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Know your civil servant - It takes a full stomach to feed the mind

2024-04-12  Correspondent

Know your civil servant - It takes a full stomach to feed the mind

Lahja Nashuuta


HILDE Fudheni Kalipi is a committed public servant who has devoted her life to preparing meals for the marginalised community, and ensuring that underprivileged pupils get their daily bread and no longer go hungry in class.

Kalipi is the chief hostel matron at Tsintsabis Combined School, where she is responsible for supervising other hostel matrons and workers. She is in charge of stock provisions, works out menus, ensures the kitchen and laundry run smoothly, and that all preparations are up to standard.

As chief matron, Kalipi helps new pupils to settle in, and looks after all pupils  in the hostel on a day-to-day basis. 

She monitors the behaviour of pupils within the house, both good and bad, and helps them individually to cope with any crises in their lives. This involves listening to their problems covering a wide range of issues. She is also the point of contact for the pupils’ parents.

“I also give induction to staff members, and receive and regulate the amount of food consumed. My main duty is to ensure that children eat a healthy, balanced and safe meal always,” Kalipi said.

She further said: “I have managed to create a home environment for many pupils, and they no longer drop out, but remain in the hostel. I’m also happy that the environment has become so nurturing that the smile on the pupils’ faces has become constant.” 

Born and bred in Ogongo Village in Omusati region, Kalipi is no stranger to the public service, having joined on 11 January 2016 as a matron at Ruacana High School, and was promoted in January 2020 to chief hostel matron at Tsintsabis Combined School.  “At both Tsintsabis and Ruacana I served predominantly marginalised children,” she said with a contented smile.

Asked how her expertise was beneficial to the school, Kalipi had this to say: “My expertise is beneficial because at my former workplace, I used to work with food and food safety, so moving to the public service, I could implement all the knowledge I gained in a more advanced way. My expertise is beneficial to the ministry because together with the hostel staff, we make it possible for the children to go to school and learn, which is the main aim of the ministry; to educate and transform the Namibian child”.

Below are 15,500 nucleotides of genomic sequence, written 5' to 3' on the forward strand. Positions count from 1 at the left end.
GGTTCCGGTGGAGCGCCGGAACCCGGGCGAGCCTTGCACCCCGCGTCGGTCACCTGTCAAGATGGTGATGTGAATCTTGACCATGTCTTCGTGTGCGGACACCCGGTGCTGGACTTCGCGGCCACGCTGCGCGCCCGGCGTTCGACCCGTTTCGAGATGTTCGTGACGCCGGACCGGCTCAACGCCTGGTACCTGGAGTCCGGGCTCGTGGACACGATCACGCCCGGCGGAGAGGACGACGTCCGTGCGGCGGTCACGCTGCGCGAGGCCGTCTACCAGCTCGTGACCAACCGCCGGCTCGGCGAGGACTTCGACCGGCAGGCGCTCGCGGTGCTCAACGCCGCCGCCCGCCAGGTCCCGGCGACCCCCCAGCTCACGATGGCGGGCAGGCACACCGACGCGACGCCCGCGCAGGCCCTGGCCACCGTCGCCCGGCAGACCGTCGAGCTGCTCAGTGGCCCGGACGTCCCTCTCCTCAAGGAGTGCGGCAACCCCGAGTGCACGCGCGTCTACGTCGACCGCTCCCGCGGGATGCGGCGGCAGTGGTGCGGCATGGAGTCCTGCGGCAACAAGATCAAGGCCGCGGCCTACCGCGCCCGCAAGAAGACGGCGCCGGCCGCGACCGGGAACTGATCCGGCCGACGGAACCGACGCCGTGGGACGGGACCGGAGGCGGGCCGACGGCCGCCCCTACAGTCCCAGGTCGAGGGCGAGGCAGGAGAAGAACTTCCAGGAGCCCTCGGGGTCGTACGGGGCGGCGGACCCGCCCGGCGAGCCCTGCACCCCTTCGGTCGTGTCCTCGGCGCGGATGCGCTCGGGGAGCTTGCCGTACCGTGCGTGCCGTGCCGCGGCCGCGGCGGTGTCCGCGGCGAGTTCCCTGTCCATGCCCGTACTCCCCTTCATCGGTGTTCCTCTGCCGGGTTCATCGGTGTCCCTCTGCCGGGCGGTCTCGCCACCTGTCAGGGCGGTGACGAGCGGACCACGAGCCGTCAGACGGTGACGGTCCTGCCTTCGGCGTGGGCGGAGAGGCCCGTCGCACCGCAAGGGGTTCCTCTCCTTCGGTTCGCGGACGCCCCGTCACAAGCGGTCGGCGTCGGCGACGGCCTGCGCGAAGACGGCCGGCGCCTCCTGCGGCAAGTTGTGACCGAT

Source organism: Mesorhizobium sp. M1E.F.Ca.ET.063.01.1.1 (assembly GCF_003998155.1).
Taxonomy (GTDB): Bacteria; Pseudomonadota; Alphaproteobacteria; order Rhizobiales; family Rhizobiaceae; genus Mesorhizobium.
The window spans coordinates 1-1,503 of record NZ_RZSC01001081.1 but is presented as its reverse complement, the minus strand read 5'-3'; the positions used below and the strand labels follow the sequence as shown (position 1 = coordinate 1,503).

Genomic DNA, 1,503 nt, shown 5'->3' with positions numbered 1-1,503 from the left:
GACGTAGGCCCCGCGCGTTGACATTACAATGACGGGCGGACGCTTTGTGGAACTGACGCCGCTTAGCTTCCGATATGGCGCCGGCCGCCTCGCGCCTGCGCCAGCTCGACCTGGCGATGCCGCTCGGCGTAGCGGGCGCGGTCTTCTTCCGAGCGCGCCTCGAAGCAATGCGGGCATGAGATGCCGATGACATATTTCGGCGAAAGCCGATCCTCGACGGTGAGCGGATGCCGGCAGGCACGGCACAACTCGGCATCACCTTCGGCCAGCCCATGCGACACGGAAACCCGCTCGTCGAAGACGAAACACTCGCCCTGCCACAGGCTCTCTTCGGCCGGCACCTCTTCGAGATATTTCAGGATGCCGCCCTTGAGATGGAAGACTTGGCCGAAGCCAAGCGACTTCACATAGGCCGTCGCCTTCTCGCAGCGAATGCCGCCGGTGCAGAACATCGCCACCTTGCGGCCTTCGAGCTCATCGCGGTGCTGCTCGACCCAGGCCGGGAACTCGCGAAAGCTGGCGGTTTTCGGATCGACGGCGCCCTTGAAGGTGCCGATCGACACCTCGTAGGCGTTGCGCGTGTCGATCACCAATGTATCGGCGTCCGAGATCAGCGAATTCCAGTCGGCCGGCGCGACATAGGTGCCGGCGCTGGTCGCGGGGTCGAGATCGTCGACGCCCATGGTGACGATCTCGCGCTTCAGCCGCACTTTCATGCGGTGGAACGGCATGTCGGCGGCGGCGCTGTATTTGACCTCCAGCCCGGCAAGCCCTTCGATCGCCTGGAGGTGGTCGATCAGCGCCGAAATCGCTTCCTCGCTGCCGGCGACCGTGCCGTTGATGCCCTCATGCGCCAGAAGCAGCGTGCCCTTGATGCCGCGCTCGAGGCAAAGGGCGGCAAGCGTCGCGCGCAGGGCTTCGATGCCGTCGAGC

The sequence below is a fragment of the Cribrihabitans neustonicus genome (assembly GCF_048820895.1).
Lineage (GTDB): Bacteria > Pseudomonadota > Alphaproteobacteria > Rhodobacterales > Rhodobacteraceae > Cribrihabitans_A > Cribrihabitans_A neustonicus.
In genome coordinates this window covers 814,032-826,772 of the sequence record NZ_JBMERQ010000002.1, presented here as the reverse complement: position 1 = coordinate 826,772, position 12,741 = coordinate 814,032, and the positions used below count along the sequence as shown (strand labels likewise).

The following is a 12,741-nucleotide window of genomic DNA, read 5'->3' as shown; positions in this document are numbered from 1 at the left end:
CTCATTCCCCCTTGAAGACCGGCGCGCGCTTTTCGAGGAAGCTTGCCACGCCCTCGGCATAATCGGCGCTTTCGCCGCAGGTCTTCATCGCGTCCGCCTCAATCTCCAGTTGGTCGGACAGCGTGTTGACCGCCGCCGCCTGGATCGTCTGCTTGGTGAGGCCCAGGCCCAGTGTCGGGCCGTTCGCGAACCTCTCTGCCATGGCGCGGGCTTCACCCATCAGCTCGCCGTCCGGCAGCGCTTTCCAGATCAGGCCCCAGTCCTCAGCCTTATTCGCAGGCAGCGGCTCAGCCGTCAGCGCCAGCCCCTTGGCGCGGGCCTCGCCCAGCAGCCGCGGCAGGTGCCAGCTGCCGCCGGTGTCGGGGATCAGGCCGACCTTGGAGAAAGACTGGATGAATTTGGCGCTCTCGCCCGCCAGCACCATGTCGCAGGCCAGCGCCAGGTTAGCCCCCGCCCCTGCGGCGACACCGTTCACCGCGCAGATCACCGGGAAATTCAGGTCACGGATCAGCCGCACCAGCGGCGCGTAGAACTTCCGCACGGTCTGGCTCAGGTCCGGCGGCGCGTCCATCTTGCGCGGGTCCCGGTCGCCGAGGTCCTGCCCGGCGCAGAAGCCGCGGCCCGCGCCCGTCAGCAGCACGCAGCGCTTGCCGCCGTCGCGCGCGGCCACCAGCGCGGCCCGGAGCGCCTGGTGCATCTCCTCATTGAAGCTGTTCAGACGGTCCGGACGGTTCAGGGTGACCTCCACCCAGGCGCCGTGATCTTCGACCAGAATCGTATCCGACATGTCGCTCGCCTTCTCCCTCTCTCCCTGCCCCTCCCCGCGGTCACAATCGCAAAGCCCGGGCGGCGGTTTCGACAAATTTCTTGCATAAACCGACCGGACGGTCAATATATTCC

Before joining the public service, Kalipi worked as a cashier at the Namibia Fish Consumption Promotion Trust in Ondangwa where she also got an opportunity to act as the branch administrator for six months.


Working for government

Working in the public sector can be a fulfilling and rewarding career path for many people and according to Kalipi, in the public sector, there are many opportunities for career progression, clear paths for advancement, with training and development opportunities provided to support civil servants in their careers. Additionally, public sector jobs can come with job security and stable pension, which can provide peace of mind.

“I take pride in the opportunity given to me to serve the public diligently and optimally without expecting more than what the government is already remunerating me,” Kalipi said.

There is no job without challenges and, the language, barrier is an obstacle, especially when dealing with the younger boarders.  

“Tsintsabis community speaks predominantly San languages and I’m unable to communicate with them effectively, although I am trying my best to learn,” she said.

She, however, said her major achievement is managing the transition in the way matrons work as well as establishing an administrative system at the hostel that was not there prior to her arrival. "The salaries' difference between staff who started on the same date, year and rank was also rectified in my era,” Kalipi revealed.

She was quick to reveal that her personal aptitude of being naturally observant, analytical and somewhat disciplined has made it easy for her to adapt to the San community environment. Asked for her take on the public misconception that people working in public institutions are unproductive and inefficient, Kalipi had this to say: “I don’t agree with this statement because I do my work to the best of my ability. I would rather die than provide an inefficient and ineffective service. My work represents my whole existence, and can never be compromised,” she said. Kalipi does not mince her words when explaining that she is not planning to leave the civil service anytime soon. She enjoys the job security that comes with her job, as well as the opportunities for further studies.

Her wish is to climb the ladder to a higher rank. “My dreams are to see myself as a senior administrator in future or a hostel officer at the regional directorate,” she added.

2024-04-12  Correspondent

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